Skynet for school shooting prediction

This sounds likely to be fraught with false positives. In particular, the language a student uses during an interview can help distinguish a high-risk teenager [shooter] from a low-risk one, according to previous research Barzman directed. That study concluded that the former was more likely to express negative feelings about himself and about the acts… Continue reading Skynet for school shooting prediction

TED Talk: How To Ask Good Questions

Why ask questions? Sometimes being able to ask a good question is more important than finding a good answer. If the video above does not work, then try How To Ask Good Questions: David Stork at TEDxStanleyPark What makes a question the best? Clearly stated and unambiguous There must be a solution Solution method exists… Continue reading TED Talk: How To Ask Good Questions

TED Talk: What we’re learning from online education

MOOCs are still the buzz in 2013. The best quote I have heard about them is that they replace an in-person class like Facebook replaces a social life. Of course, Facebook is my main social life…. I do sense a hope that MOOCs will replace a whole education or at least credits (think AP courses).… Continue reading TED Talk: What we’re learning from online education

A Conversation with Ray Bradbury

My favorite quote from the video below. We should learn from history about the destruction of books. When I was fifteen years old, Hitler burned books in the streets of Berlin. So I learned then how dangerous it all was because if you didn’t have books and the ability to read, then you could not… Continue reading A Conversation with Ray Bradbury

Weekly Roundup for Jan 20, 2012

This is my first attempt at something like a weekly roundup like I said I should try in To Blog Or To Share?. Hopefully I can maintain it. Martin Luther King Jr on education: Education must enable a man to become more efficient, to achieve with increasing facility the ligitimate goals of his life. Education… Continue reading Weekly Roundup for Jan 20, 2012

Rethinking Education

A new Michael Wesch video.  He wrote as the introduction: This video was produced as a contribution to the EDUCAUSE book, The Tower and the Cloud: Higher Education in the Age of Cloud Computing, edited by Richard Katz and available as an e-Book athttp://www.educause.edu/thetowerandth… or commercially at http://www.amazon.com/gp/product/0967…Produced in 2007 as a conversation starter in small… Continue reading Rethinking Education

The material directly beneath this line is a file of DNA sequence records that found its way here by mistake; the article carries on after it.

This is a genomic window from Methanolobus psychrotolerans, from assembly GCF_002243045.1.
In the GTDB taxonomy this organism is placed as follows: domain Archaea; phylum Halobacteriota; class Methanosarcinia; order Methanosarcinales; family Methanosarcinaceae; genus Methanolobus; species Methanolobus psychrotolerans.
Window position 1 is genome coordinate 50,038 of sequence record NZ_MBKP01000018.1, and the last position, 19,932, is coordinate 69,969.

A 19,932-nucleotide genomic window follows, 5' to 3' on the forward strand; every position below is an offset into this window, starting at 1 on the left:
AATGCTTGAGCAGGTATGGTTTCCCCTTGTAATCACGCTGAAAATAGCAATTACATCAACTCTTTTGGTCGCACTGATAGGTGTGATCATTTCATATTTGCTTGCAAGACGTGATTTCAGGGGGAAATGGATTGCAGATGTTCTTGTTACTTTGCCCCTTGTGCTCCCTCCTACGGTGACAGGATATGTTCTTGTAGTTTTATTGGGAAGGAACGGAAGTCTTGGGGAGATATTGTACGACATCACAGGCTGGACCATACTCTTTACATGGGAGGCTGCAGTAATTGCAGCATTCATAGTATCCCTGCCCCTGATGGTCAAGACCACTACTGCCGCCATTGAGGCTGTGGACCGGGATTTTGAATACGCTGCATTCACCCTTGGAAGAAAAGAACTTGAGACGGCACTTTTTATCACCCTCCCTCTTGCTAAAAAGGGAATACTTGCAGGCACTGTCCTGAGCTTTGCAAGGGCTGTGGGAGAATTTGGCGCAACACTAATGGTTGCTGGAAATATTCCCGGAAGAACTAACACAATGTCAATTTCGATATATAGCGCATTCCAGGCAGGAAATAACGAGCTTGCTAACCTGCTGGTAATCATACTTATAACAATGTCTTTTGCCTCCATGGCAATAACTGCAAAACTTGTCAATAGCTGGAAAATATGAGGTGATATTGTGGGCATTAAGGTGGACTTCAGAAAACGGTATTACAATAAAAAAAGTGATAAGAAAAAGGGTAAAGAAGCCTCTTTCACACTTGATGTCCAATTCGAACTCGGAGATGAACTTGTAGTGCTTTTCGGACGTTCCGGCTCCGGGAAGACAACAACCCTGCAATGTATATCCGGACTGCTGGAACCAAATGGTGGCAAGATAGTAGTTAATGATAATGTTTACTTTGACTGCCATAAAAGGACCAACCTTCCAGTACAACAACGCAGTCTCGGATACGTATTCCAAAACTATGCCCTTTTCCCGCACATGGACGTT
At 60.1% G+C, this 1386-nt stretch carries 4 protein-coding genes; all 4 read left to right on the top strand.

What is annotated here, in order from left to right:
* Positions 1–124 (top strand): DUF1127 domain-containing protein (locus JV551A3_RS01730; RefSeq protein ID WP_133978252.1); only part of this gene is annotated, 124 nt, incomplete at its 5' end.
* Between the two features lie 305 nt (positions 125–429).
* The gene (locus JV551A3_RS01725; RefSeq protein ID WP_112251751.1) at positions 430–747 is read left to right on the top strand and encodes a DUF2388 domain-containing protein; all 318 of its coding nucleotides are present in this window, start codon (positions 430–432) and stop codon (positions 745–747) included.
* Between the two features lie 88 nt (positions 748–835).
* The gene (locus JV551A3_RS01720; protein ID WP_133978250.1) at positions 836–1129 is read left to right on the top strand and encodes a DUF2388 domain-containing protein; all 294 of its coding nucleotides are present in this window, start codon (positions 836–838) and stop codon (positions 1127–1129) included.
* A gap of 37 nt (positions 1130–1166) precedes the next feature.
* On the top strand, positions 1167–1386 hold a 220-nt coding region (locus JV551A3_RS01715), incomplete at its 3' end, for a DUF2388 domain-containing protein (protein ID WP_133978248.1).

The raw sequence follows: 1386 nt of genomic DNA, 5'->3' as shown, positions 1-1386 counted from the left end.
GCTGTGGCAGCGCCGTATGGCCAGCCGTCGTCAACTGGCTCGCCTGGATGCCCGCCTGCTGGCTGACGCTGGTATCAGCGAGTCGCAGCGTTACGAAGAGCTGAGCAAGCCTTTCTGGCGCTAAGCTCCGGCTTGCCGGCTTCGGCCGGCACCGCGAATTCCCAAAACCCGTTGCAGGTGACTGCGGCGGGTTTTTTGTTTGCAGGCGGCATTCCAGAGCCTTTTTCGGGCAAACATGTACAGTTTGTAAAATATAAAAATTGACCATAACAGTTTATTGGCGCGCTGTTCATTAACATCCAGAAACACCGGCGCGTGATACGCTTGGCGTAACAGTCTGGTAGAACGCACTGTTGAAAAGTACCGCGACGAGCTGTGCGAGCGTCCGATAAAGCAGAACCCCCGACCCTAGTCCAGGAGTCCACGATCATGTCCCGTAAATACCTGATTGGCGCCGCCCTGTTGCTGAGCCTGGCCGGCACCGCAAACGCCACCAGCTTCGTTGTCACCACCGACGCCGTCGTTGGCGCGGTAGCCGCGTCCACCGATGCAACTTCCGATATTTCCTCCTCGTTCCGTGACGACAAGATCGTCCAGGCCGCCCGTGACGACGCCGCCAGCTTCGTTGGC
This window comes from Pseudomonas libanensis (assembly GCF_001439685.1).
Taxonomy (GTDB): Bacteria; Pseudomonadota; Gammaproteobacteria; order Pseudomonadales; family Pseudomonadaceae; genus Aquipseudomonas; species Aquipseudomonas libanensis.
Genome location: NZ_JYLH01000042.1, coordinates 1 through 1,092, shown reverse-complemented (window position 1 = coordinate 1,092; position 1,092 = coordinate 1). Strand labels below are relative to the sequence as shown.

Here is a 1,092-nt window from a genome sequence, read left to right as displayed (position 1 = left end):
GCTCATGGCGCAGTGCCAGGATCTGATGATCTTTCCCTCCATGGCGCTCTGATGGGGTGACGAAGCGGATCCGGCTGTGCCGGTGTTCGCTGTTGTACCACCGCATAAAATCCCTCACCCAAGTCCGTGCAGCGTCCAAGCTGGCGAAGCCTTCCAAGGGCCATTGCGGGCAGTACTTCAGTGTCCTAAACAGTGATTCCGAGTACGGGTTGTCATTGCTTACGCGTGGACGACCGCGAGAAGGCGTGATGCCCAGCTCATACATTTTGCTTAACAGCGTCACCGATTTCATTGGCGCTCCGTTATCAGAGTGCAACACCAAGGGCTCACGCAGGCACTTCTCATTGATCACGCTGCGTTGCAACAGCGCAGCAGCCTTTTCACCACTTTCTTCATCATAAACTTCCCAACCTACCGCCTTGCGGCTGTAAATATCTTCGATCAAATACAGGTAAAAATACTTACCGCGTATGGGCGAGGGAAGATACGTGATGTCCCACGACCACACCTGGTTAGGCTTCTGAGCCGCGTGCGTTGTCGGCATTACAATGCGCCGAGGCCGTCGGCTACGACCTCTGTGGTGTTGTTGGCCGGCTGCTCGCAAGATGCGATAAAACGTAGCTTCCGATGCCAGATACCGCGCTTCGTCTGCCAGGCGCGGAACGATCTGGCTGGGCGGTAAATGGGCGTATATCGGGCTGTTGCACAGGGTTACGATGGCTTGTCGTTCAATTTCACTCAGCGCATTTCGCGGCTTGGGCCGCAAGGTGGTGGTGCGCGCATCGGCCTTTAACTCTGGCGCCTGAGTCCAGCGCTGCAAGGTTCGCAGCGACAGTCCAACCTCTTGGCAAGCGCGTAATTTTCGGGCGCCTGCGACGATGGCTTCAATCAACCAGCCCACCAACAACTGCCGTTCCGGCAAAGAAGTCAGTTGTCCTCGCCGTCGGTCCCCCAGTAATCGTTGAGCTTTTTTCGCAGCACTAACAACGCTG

STEM Celebs

This interesting article on the need of more science, technology, engineering, and mathematics graduates in the United States to compete with other countries strikes me as the kind of thing said to Romans right before the fall. Maybe also to the English just before World War I. Of course, predictions of the future are fraught… Continue reading STEM Celebs

Changing Education Paradigms

Sir Ken Robinson, who has the great TED talk on how education kills creativity, Schools Kill Creativity, has a new one. A key concept is divergent thinking, an essential capacity of creativity, is the ability to see multiple answers or approaches. Education appears to kill off divergent thinking. Creativity is important to problem solving. I had… Continue reading Changing Education Paradigms

Another Ironic Keynote

Earlier today, Blackboard announced the keynote will be given by Anya Kamenetz, author of DIY U as the DevCon keynote. It continues the tradition of ironic keynote speakers in even years: 2008 Michael Wesch who spoke on how the traditional one-to-many classroom model isn’t good for helping students learn. The two LMS products Blackboard makes… Continue reading Another Ironic Keynote

Stalking Students

On the BLKBRD-L email list is a discussion about proving students are cheating. Any time the topic comes up, someone says a human in a room is the only way to be sure. Naturally, someone else responds with the latest and greatest technology to detect cheating. In this case, Acxiom offers identity verification: By matching… Continue reading Stalking Students